The Recycling Partnership (TRP) recently hosted a webinar called, “By the Numbers: Transforming U.S. Recycling with EPR.” The panelists on the program were: Dylan de Thomas, VP of public policy & government affairs, TRP; McKenna Morrigan, strategic advisor, Seattle Public Utilities; Lynn Hoffman, Co-president, Eureka Recycling; Stefani Millie Grant, head of external affairs, Unilever; and Kirsten Witt, policy director, The Coca-Cola Company.
Showcasing voices from across the recycling value chain, the speakers shared their unique perspectives on EPR, discussed TRP’s “Increasing Recycling Rates with EPR Policy” report, highlighted resources for policymakers, and more.
The speakers began by talking about why EPR legislation is needed. De Thomas noted several reasons including, “to unlock the start of the recycled-content supply chain for manufacturers, capture the more than 30 million tons of U.S. household recyclables wasted annually, strengthen the domestic supply chain for sustainable manufacturing feedstock, and deliver billions of dollars of economic benefits.”
De Thomas went on to discuss TRP’s latest report, which looked at seven jurisdictions worldwide to observe “the impact seen in those countries and provinces of increasing recycling rates, and what we would expect to see if we implemented EPR at the state level here in the U.S.” The study strongly indicated that all U.S. states could expect an increase in their printed paper and packaging (PPP) recycling rates for with the implementation of an EPR law.
The TRP report specifically calls out Belgium, whose EPR program has the highest recycling rate of all jurisdictions studied. Its overall recycling rate reached 95% in 2020, despite a global recycling downturn. And the country’s plastic recycling rate grew from 38%, when its EPR law was passed, to 52% in 2021.
Morrigan then spoke about how Seattle Public Utilities is “working alongside other local governments to advocate for adoption of a well-designed EPR program in Washington.” She noted that, “Despite decades of investment by local governments and the recycling industry in Washington, more than half of the recyclable paper and packaging in our state still ends up in landfills every year.”
Morrigan went on to explain how Seattle has done “all the things that are usually pointed to as best practices: pay-as-you-go pricing for garbage service, to incentivize recycling; universal service; and extensive investment in outreach and education.” But, “we are fighting an uphill battle; we can’t keep up with the rapid changes happening in packaging that are creating confusion for residents, contributing to greater rates of contamination, and requiring increasingly sophisticated equipment and processing. We need producers to be part of the recycling system going forward—being a partner in excellent recycling outcomes.”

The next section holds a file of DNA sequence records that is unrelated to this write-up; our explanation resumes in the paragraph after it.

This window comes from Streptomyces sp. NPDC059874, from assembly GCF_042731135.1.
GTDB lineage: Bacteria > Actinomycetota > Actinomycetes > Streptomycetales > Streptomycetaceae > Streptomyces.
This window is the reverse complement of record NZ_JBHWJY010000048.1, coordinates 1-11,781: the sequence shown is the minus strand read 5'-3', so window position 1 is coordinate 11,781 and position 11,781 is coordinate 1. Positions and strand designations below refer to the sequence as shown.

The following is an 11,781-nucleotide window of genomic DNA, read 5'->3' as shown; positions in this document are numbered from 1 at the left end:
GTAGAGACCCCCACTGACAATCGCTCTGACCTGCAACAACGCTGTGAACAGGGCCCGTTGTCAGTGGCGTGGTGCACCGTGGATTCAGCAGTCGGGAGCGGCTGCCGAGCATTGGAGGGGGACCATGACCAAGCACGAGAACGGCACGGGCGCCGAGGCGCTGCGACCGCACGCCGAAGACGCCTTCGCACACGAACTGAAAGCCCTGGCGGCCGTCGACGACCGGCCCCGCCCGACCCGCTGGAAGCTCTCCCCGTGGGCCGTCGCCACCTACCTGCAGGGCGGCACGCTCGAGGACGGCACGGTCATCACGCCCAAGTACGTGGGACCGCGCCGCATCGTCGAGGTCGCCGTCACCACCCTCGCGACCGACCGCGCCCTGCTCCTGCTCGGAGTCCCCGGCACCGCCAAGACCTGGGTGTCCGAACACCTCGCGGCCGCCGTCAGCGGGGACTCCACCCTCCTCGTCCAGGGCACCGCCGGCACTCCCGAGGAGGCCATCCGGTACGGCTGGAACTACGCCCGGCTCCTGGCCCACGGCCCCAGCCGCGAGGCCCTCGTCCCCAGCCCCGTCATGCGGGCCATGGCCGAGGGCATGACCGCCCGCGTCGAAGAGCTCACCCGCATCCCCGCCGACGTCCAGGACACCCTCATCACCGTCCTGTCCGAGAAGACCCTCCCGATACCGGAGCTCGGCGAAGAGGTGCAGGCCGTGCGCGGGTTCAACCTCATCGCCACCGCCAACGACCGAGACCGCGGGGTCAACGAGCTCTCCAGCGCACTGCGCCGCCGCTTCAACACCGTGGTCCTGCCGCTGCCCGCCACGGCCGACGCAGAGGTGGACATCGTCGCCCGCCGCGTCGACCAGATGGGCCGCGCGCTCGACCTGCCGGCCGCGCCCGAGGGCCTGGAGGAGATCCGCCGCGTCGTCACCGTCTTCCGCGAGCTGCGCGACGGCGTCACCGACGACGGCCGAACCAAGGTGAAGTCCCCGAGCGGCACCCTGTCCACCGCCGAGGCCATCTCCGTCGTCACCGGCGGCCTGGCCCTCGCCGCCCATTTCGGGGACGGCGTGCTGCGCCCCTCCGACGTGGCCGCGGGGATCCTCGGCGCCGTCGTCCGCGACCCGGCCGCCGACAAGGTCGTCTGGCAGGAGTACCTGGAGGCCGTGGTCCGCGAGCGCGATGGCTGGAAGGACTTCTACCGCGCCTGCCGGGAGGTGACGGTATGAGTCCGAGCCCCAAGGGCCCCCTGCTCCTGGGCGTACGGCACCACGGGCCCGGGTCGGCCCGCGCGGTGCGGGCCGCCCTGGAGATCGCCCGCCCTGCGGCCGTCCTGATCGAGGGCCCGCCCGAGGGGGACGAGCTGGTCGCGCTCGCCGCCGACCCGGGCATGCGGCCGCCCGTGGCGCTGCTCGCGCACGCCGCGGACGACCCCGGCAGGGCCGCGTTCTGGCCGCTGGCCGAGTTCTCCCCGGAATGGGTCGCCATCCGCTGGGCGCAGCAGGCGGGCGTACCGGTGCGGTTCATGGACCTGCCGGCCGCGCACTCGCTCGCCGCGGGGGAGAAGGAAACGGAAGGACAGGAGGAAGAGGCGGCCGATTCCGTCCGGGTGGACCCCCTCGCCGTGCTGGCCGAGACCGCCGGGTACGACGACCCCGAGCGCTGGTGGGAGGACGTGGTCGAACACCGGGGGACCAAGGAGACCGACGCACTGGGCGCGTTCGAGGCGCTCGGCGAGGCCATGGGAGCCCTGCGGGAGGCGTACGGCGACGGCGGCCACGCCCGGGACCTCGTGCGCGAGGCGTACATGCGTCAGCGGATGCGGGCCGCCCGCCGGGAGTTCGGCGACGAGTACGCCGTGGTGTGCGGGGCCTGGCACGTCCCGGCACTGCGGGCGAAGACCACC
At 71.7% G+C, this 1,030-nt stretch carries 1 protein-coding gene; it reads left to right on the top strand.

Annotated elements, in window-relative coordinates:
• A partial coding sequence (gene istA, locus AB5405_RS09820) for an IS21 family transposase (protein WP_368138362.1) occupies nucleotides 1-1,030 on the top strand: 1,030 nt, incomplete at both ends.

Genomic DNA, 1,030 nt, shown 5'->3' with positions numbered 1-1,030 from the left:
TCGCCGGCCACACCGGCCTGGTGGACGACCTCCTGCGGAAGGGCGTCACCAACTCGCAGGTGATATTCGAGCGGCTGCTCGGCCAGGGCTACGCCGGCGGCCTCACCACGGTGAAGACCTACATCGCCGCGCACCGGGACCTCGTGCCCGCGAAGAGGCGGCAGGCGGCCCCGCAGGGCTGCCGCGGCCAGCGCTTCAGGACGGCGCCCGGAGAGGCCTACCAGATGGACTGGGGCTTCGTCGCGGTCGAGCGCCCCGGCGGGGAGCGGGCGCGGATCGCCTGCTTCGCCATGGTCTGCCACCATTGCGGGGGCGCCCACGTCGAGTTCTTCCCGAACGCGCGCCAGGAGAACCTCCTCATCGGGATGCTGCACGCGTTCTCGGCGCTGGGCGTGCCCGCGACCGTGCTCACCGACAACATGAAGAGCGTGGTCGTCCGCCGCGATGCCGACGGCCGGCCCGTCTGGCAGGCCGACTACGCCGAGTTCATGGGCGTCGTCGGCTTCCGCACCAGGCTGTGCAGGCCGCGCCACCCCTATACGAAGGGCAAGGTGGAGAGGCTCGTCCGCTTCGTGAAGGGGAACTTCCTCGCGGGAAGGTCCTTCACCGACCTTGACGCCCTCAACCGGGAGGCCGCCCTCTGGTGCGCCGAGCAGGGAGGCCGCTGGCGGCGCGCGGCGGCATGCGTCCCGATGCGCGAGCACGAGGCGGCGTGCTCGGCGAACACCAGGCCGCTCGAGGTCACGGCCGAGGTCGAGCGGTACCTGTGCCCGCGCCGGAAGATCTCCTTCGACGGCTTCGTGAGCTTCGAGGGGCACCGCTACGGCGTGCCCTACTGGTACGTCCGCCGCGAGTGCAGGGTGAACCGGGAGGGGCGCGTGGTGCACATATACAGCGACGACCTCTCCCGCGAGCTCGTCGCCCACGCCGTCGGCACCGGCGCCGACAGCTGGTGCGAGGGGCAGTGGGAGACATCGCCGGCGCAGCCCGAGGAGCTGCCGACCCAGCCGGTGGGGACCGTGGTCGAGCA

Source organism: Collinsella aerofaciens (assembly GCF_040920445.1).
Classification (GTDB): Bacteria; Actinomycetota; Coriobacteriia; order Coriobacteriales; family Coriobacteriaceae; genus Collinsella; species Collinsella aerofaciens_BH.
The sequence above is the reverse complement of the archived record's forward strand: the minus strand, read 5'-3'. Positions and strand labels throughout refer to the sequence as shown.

Hoffman then spoke about the work of Eureka Recycling, a nonprofit social enterprise based in Minnesota, which operates a MRF. She noted that, “In our view as recyclers, we really see that EPR has the potential to improve recycling in a few important ways. First, that it can really push improvements upstream, to regulate and standardize the packaging stream. MRFs are really manufacturers, and the more that we can standardize our streams, the more cost effective and circular we can be.”
Hoffman went on to note that the smart design of an EPR policy is of the utmost importance, starting with a need to “really focus on watertight definitions of recycling and recyclable.” Also, “We’re paying attention to how eco-modulation is designed, in driving reduction and redesign, decreasing toxins in the system, and incentivizing recycled content.” And, “We’re looking for appropriately ambitious targets, requiring strong oversight and accountability.”
Grant then discussed how Unilever has discovered that, “We really do need to support optimal EPR regulations. But, each country’s regulations must reflect the unique waste-management requirements of that country. You can’t take what’s working in Europe and just plop it down in the U.S.” She went to say that, “We want to see the recycling system boosted and we want to close the gap between what is technically recyclable and actually recyclable; we want to make sure the money is invested in the right places and hold businesses accountable for the packaging decisions they make.” Grant noted that Unilever’s overarching mantra and framework is: “Less plastic. Better plastic. No plastic.”
Witt then shared Coca Cola’s perspective and noted that, like Unilever, “We share the same focus of building that circular economy for our packaging. We believe it’s the best way to recover materials and address the problem of packaging waste.” The company’s goals include making its bottles and cans with 50% recycled content by 2030; reducing the use of virgin plastic by 3 million metric tons by 2025; and making all of its packaging recyclable by 2025. She noted that their industry has come together “to identify what good policy would look like.” Some of the criteria they established to help determine whether a policy could work in the U.S. include: it needs to be industry run through a nonprofit producer responsibility organization; producer fees should be set by material type; and there needs to be a clear role for government oversight.